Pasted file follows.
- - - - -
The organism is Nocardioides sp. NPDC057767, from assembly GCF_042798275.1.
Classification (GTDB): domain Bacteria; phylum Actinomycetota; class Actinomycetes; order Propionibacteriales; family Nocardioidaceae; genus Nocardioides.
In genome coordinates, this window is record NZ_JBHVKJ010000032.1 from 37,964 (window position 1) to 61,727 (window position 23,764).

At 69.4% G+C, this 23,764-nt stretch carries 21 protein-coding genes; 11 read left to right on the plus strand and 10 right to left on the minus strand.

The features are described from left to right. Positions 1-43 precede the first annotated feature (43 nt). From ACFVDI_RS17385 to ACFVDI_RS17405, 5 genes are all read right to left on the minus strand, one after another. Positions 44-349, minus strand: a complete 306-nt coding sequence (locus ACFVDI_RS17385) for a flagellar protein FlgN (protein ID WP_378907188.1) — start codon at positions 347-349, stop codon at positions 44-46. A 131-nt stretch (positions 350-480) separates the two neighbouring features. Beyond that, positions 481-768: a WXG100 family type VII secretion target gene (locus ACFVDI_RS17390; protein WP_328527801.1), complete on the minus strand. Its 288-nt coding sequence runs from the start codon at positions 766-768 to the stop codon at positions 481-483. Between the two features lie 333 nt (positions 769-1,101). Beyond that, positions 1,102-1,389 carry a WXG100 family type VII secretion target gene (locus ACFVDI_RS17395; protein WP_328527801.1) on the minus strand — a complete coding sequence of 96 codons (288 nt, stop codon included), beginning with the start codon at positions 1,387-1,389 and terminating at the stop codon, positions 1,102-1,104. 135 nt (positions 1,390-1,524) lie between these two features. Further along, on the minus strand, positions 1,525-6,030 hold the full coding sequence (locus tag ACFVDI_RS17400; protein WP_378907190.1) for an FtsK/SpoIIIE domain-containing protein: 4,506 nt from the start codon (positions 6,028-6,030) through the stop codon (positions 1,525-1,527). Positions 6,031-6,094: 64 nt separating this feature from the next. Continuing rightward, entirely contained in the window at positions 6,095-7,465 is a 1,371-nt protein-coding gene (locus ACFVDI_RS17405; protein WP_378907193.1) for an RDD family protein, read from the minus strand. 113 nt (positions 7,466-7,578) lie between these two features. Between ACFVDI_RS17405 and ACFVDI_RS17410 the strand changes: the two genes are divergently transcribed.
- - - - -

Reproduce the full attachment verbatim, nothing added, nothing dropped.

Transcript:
The organism is Nocardioides sp. NPDC057767, from assembly GCF_042798275.1.
Classification (GTDB): domain Bacteria; phylum Actinomycetota; class Actinomycetes; order Propionibacteriales; family Nocardioidaceae; genus Nocardioides.
In genome coordinates, this window is record NZ_JBHVKJ010000032.1 from 37,964 (window position 1) to 61,727 (window position 23,764).

At 69.4% G+C, this 23,764-nt stretch carries 21 protein-coding genes; 11 read left to right on the plus strand and 10 right to left on the minus strand.

The features are described from left to right. Positions 1-43 precede the first annotated feature (43 nt). From ACFVDI_RS17385 to ACFVDI_RS17405, 5 genes are all read right to left on the minus strand, one after another. Positions 44-349, minus strand: a complete 306-nt coding sequence (locus ACFVDI_RS17385) for a flagellar protein FlgN (protein ID WP_378907188.1) — start codon at positions 347-349, stop codon at positions 44-46. A 131-nt stretch (positions 350-480) separates the two neighbouring features. Beyond that, positions 481-768: a WXG100 family type VII secretion target gene (locus ACFVDI_RS17390; protein WP_328527801.1), complete on the minus strand. Its 288-nt coding sequence runs from the start codon at positions 766-768 to the stop codon at positions 481-483. Between the two features lie 333 nt (positions 769-1,101). Beyond that, positions 1,102-1,389 carry a WXG100 family type VII secretion target gene (locus ACFVDI_RS17395; protein WP_328527801.1) on the minus strand — a complete coding sequence of 96 codons (288 nt, stop codon included), beginning with the start codon at positions 1,387-1,389 and terminating at the stop codon, positions 1,102-1,104. 135 nt (positions 1,390-1,524) lie between these two features. Further along, on the minus strand, positions 1,525-6,030 hold the full coding sequence (locus tag ACFVDI_RS17400; protein WP_378907190.1) for an FtsK/SpoIIIE domain-containing protein: 4,506 nt from the start codon (positions 6,028-6,030) through the stop codon (positions 1,525-1,527). Positions 6,031-6,094: 64 nt separating this feature from the next. Continuing rightward, entirely contained in the window at positions 6,095-7,465 is a 1,371-nt protein-coding gene (locus ACFVDI_RS17405; protein WP_378907193.1) for an RDD family protein, read from the minus strand. 113 nt (positions 7,466-7,578) lie between these two features. Between ACFVDI_RS17405 and ACFVDI_RS17410 the strand changes: the two genes are divergently transcribed.